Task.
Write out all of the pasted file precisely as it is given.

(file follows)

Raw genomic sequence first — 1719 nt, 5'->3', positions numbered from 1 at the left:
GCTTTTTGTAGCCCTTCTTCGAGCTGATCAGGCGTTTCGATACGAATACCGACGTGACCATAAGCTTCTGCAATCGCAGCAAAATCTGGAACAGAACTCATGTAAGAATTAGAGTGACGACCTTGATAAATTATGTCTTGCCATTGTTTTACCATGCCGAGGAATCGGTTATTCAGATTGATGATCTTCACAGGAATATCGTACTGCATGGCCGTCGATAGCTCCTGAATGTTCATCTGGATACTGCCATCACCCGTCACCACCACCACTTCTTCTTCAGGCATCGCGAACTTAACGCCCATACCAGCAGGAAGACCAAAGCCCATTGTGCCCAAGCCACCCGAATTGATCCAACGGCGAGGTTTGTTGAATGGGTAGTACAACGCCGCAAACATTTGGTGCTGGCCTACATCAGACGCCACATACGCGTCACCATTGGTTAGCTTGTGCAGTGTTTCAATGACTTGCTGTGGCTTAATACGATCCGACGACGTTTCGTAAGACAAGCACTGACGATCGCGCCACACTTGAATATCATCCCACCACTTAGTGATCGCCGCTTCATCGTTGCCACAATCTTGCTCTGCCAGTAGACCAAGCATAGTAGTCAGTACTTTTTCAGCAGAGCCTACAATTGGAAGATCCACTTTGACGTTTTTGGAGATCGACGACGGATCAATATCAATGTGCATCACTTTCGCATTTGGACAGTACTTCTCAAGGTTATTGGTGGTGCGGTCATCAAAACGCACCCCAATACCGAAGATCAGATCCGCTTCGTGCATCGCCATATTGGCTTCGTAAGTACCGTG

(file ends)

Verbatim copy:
Raw genomic sequence first — 1719 nt, 5'->3', positions numbered from 1 at the left:
GCTTTTTGTAGCCCTTCTTCGAGCTGATCAGGCGTTTCGATACGAATACCGACGTGACCATAAGCTTCTGCAATCGCAGCAAAATCTGGAACAGAACTCATGTAAGAATTAGAGTGACGACCTTGATAAATTATGTCTTGCCATTGTTTTACCATGCCGAGGAATCGGTTATTCAGATTGATGATCTTCACAGGAATATCGTACTGCATGGCCGTCGATAGCTCCTGAATGTTCATCTGGATACTGCCATCACCCGTCACCACCACCACTTCTTCTTCAGGCATCGCGAACTTAACGCCCATACCAGCAGGAAGACCAAAGCCCATTGTGCCCAAGCCACCCGAATTGATCCAACGGCGAGGTTTGTTGAATGGGTAGTACAACGCCGCAAACATTTGGTGCTGGCCTACATCAGACGCCACATACGCGTCACCATTGGTTAGCTTGTGCAGTGTTTCAATGACTTGCTGTGGCTTAATACGATCCGACGACGTTTCGTAAGACAAGCACTGACGATCGCGCCACACTTGAATATCATCCCACCACTTAGTGATCGCCGCTTCATCGTTGCCACAATCTTGCTCTGCCAGTAGACCAAGCATAGTAGTCAGTACTTTTTCAGCAGAGCCTACAATTGGAAGATCCACTTTGACGTTTTTGGAGATCGACGACGGATCAATATCAATGTGCATCACTTTCGCATTTGGACAGTACTTCTCAAGGTTATTGGTGGTGCGGTCATCAAAACGCACCCCAATACCGAAGATCAGATCCGCTTCGTGCATCGCCATATTGGCTTCGTAAGTACCGTG